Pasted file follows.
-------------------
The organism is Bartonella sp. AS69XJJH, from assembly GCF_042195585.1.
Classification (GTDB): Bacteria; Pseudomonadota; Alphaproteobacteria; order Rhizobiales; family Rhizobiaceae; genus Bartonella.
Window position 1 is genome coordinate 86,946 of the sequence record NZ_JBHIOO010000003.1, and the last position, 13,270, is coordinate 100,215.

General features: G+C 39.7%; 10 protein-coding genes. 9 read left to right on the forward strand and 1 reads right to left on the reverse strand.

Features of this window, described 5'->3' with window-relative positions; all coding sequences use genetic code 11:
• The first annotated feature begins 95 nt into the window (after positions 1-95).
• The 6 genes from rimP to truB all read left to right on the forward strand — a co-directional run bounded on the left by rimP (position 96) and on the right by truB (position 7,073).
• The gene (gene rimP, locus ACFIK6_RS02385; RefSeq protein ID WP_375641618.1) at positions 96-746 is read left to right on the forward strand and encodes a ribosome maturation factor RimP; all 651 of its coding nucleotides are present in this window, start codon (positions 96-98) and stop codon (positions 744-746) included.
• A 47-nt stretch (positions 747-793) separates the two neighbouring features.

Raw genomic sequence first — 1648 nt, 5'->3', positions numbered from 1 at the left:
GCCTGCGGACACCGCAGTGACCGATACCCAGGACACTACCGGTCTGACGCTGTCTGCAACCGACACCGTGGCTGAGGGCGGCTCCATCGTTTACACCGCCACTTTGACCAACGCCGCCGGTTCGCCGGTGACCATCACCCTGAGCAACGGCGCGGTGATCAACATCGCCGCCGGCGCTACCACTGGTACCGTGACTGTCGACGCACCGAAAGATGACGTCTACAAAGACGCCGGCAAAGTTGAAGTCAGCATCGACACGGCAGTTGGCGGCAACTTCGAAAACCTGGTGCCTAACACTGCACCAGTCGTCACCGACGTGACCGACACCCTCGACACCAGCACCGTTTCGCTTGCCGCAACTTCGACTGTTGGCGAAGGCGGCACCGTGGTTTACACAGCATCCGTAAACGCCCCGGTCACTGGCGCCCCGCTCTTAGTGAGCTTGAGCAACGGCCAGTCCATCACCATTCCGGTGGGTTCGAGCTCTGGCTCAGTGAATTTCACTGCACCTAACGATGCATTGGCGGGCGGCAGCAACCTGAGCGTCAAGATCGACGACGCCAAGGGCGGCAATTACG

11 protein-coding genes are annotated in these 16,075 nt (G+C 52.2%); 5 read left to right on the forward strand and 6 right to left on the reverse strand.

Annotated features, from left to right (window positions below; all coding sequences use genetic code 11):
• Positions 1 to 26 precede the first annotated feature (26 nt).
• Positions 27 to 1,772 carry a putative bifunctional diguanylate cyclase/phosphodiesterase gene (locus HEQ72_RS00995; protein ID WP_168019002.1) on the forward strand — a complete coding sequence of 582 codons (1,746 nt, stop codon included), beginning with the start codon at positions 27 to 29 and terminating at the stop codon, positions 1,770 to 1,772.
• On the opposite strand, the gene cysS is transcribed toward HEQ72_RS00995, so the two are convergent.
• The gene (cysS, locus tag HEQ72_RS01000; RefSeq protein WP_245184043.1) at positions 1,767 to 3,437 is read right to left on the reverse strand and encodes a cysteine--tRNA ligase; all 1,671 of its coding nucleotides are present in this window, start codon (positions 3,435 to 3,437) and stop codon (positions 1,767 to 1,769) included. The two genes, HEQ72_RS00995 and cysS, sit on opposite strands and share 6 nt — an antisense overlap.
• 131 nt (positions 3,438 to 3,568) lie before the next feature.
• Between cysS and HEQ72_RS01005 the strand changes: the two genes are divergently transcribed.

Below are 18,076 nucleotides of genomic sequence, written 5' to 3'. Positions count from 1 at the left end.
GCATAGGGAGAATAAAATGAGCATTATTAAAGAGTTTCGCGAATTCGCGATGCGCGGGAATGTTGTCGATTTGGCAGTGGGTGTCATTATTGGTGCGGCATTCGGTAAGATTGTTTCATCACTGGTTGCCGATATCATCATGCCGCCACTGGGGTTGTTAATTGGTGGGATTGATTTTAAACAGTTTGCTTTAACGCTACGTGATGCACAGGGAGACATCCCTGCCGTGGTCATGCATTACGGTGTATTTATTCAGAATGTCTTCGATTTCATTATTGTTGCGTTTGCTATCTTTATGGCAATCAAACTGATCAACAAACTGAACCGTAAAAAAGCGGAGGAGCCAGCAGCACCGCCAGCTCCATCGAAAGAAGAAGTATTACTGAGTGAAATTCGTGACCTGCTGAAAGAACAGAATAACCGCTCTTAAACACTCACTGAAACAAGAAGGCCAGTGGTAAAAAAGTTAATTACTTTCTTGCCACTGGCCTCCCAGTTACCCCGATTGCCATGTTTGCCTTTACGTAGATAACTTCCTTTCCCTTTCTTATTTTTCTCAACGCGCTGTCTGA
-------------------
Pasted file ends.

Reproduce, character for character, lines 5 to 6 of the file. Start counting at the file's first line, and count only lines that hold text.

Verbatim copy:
Features of this window, described 5'->3' with window-relative positions; all coding sequences use genetic code 11:
• The first annotated feature begins 95 nt into the window (after positions 1-95).